Smart DNS Proxy l January 15, 2019

8 Best Chromecast Tips and Tricks - Smart DNS Proxy

We’ve seen Chromecast for the past couple of weeks, and we feel like we had a good handle on how things work, especially the intricate ones with the new Chromecast. We've seen the Chromecast setup guide, mirroring smartphones and casting YouTube videos but after enough time with them, we want to pass on some of that new-found knowledge onto you. So, chrome up, here are some best tips and tricks for Chromecast for you.

Mirror Your Computer

Let’s start with something simple, so you might already know you can cast your smartphone screen to Chromecast using the native cast feature. But do you know you can also cast your Chrome browser tab directly to your Chromecast? There is no need to download any additional apps.

For instance, you want to give a presentation to your client, all you need to do is make sure your computer and Chromecast are on the same Wi-Fi network. Then open Chrome (you can import your slides to Google slides) and then the click on three dots in the upper right corner of Chrome to open the menu, then choose “Cast.” And then Boom! — tab cast. Or if you want to cast your entire desktop, click on the “Cast to” drop-down and choose “Cast Screen” instead.

Watch Local Videos from Your PC

Ideally, if you have videos on your PC that you want to be able to stream to your TV, you have to use an HDMI cable, but thankfully, with Chromecast, you can stream your views over Wi-Fi.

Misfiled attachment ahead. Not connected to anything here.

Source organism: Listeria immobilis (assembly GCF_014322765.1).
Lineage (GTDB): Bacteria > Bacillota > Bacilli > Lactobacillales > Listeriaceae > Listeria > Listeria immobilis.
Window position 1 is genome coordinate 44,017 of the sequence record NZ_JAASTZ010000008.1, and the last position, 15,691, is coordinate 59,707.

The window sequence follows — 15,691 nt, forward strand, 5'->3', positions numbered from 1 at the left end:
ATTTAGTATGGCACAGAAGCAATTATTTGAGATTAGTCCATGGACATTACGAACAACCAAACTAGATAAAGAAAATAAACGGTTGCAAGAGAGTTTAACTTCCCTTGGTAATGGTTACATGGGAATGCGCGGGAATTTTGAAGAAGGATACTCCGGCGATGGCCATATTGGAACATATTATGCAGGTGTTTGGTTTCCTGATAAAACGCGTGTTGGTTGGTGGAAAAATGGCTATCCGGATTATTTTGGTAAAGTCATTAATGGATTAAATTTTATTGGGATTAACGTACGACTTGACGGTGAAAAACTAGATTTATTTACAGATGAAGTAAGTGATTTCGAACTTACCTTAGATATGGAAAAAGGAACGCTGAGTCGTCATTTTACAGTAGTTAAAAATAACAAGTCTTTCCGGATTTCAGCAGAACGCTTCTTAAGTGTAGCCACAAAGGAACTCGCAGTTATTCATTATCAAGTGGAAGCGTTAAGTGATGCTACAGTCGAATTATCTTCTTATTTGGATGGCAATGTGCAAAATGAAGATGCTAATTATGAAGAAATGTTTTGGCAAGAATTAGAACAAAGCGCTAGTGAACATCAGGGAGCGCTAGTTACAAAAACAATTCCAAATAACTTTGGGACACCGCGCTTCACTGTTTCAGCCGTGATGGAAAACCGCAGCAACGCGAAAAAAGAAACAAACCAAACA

All you need to do is install a Chrome app, Videostream for Google Chromecast. And it can automatically pick a local video file from your computer and send them to your Chromecast. The video playback is also much smoother than what you would have got from Chromecast tab casting.

Oh yeah, by the way, you can also stream from VLC to Your Chromecast. Just make sure you have the latest version of VLC media player, and look for the Renderer, or Scan option under playback.

Limit data usage on Chromecast

So, here is something that I learned the hard way. Chromecast downloads those high-resolution backdrops every 30 seconds or so. Which is cool, we all like it after all. But, here is the thing, even if your TV is OFF, your Chromecast will still download those images in the background, which could be an issue if you don’t have unlimited data.

Sounds weird, right? So, why does your Chromecast is still awake when the TV is OFF. Well, the most TV supports HDMI-CEC (we’ll come to that later on) but in layman’s terms, what it does is it lets you control your TV even when it's OFF. For example, you can say, "Hey Google, turn on the TV." 

It sounds cool, doesn’t it? But in case you don't’ need these features, and have limited Wi-Fi bandwidth, it’s better to connect your Chromecast power supply with your TV USB port. This way, whenever you turn off your TV, the Chromecast will be OFF as well.

Control Chromecast with a TV remote

Okay, so this one is awesome, and I'm pretty sure you don't already know about it. Unlike Fire TV and Roku, Chromecast doesn’t come with its own remote. But, guess what, if you have a new TV, you can kind of use it’s remote to control Chromecast playback.